How to get innovation moving with Lean product development

How to get innovation moving with Lean product development

If there’s a product you want to bring to life, Lean development could be what you need to make it happen. Not next year, not “at some point”, but right now.

As we saw during Covid, a crisis is precisely the time to innovate. The faster your business can respond to a suddenly changing market, the better your chances of survival.

Those who were able to spin up new digital services quickly in 2020 survived and even prospered, despite the volatile state of the global economy. Now, as we face recession and deal with the shockwaves of war, it’s vital to keep moving, and keep investing.

Recent figures from research firm Gartnersuggests that most CEOs agree: 94% of them said they planned to increase or maintain the intense pace of digital transformation in 2022. And 70% of CFOs expect digital technology to be given a bigger slice of the budget.

The Gartner report also makes an important point about decisiveness and pace. Businesses which performed best during the last great recession in 2008 didn’t dither, they committed “before the downturn to the differentiating elements of their strategy to position themselves to power through uncertain times, not simply respond to them”.

Assuming you want to drive innovation in your organisation, how do you make it happen in practice? I’m going to make the case for Lean product development as the answer.

But first, let’s look at something else: removing blockers and obstacles.

The curse of inertia in product innovation

Speed and energy are implied when we talk about innovation.

Everyone knows that if you don’t get there first, you’ll lose out to competitors who got their act together – or to disruptive, more agile startups.

So why do so many businesses still struggle to get things moving? Why are they having meetings about meetings to discuss meetings about maybe potentially kicking something off in Q2 2023? Q4 2022 is right there for the taking!

In my experience, there are a few cultural problems that lead to this kind of inertia. They all fall under the umbrella of perfectionism.

It’s good to want to get things right and to take care when developing new features, products or services. Some organisations go too far the other way and rush things to market without enough thought – and without putting them in front of real users.

Getting the balance right is tough, and the more people are involved in the decision making process, the easier it is to slip into harmful perfectionist tendencies.

First there’s release anxiety. This is the instinct to do just one more round of checks, consult one more group of stakeholders, make one more tweak, before launching. Then, before you know it, six months have slipped by and your competitor has beaten you to it.

Stakeholder mapping can help here – who do you really need to consult, and whose input do you need to take most seriously?

Establishing decent processes is also important, part of which is making sure that someone (ideally below the level of CEO) has the power to actually give sign-off. That job shouldn’t be passed around like a hot potato.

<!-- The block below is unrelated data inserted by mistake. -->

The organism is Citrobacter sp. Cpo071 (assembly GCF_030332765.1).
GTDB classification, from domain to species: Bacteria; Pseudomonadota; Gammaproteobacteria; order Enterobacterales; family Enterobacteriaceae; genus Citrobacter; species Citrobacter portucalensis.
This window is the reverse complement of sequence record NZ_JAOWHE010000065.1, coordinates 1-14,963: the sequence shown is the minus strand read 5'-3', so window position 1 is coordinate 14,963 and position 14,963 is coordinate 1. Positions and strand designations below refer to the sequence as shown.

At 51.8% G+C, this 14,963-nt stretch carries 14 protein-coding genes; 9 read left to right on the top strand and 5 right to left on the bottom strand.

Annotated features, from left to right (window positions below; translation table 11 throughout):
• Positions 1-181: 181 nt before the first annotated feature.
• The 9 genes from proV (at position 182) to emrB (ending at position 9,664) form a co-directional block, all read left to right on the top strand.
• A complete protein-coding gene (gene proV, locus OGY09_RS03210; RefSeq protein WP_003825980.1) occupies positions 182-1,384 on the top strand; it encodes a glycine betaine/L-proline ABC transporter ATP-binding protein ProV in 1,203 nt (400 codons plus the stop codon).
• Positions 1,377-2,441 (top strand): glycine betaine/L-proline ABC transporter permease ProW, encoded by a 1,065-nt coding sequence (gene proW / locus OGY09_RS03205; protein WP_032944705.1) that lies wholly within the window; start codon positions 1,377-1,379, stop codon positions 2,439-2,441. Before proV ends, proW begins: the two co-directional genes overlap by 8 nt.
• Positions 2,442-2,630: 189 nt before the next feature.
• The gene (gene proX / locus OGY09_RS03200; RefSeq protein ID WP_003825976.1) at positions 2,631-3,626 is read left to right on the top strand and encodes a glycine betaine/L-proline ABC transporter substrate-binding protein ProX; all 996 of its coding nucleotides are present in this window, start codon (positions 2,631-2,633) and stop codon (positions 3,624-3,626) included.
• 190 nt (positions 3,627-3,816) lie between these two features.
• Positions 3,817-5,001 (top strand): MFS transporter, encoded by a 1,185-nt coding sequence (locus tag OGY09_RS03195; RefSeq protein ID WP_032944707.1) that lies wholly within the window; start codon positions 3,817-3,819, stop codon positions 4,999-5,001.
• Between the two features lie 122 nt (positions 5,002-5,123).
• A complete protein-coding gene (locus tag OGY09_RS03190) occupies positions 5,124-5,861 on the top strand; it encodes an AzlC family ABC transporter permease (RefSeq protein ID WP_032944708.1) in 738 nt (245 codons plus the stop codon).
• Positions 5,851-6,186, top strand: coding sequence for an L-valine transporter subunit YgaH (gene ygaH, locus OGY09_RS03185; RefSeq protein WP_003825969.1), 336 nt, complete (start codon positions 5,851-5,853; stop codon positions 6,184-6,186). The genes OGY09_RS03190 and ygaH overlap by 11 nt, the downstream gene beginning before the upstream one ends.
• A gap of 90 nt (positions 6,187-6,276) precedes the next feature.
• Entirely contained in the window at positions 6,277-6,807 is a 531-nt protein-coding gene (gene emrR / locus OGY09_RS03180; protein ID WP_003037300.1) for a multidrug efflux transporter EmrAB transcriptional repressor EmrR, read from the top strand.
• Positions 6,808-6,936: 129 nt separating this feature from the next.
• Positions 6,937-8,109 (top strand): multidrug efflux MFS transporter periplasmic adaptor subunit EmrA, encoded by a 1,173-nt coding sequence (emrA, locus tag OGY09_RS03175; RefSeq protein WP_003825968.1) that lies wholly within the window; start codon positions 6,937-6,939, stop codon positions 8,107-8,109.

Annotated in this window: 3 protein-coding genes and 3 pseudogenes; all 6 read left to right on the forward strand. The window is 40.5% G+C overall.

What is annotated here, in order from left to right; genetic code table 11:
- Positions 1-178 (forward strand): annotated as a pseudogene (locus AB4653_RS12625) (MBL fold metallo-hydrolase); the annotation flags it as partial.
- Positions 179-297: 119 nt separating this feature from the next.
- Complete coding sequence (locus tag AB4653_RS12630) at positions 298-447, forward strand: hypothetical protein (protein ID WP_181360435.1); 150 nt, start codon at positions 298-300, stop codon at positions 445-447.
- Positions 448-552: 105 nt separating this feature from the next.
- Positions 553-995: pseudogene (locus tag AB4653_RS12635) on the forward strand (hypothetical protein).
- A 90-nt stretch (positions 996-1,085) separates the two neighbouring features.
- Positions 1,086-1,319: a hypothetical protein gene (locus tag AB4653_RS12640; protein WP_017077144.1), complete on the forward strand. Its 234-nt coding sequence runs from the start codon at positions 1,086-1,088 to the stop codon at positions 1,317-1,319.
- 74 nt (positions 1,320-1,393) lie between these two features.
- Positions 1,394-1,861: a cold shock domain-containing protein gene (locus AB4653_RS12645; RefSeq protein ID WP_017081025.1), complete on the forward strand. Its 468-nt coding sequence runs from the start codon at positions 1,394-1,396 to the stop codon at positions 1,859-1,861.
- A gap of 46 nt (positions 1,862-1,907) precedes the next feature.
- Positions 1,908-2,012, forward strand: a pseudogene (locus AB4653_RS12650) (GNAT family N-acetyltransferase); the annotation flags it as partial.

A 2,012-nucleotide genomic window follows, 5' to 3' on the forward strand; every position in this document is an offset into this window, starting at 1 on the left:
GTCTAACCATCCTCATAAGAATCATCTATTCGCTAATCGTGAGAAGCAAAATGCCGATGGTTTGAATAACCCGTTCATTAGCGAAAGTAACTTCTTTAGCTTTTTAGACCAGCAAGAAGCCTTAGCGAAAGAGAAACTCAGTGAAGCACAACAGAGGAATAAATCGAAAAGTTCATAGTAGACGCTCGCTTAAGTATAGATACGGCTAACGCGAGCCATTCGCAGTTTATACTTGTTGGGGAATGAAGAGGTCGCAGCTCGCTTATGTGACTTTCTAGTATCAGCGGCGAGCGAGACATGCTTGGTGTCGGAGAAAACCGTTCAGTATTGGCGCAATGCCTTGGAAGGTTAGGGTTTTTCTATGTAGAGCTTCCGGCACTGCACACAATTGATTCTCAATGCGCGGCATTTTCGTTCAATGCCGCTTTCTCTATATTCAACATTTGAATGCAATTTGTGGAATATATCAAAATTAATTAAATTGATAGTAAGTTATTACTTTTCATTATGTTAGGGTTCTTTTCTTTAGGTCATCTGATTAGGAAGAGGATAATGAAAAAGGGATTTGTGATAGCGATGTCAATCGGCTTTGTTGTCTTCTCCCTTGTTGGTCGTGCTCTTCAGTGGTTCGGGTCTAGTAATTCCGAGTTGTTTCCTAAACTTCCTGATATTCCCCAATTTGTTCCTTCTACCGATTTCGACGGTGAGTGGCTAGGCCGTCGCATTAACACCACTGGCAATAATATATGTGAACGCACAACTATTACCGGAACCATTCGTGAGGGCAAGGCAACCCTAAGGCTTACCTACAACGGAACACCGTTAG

Secondly, there’s the principle that perfect is the enemy of the good. The first release of a new product needs to be good, it doesn’t need to be perfect. Because releasing it – putting it in front of users – is part of the process of iterating and improving. Arguably the most important part.

Finally, there’s a tendency to try to guess what users want and need rather than actually getting them involved. And because it’s almost impossible to do this in a meaningful way, it only introduced more hesitancy and doubt.

Ask yourself:

  • Will this damage the reputation of the organisation?
  • Will it harm or seriously mislead users in its current form?

If the answer to both is “No” then get it out there. You’ll learn more from that than from sitting on it.

Why does your business need Lean?

Lean product development offers a way to:

  • really put people first
  • get something done and in front of real users
  • iterate it quickly and stay ahead
  • do more with less – vital in a recession
  • focus resources and energy on what really matters.

It also solves all of those problems around organisational inertia.

It’s an established process which applies just enough pressure to prevent distractions and keep things moving, while still allowing time for important reflection and consultation.

It encourages collaboration rather than endless chains of sign-off and input – fewer meetings, fewer emails, less waiting around. And because the key people are in the room you don’t have to explain the decision making process to them, one at a time, over and over again.

There’s reassurance built in, too, with a round of user research and/or user input at the halfway point to check you’re on the right track.

SPARCK's approach to Lean product development

As a design and innovation consultancy, SPARCK has lean principles baked into what we do – with some practical adaptations of our own to make the process work even better for you.

We call that the SPARCK learning loop, and you can read more about it in our new guide Get further faster with Lean’. 

And if you’d like to learn more about how Lean can supercharge product innovation, you can join our upcoming webinar: “The Bare Necessities: How a Lean Approach to Product Development Can Deliver More Value with Less Work”.

In this free online session, SPARCK’s Lean experts will demonstrate how we’ve used rapid cycles of hypothesis-driven learning and experimentation to help clients deliver more value with less work.

Register for this event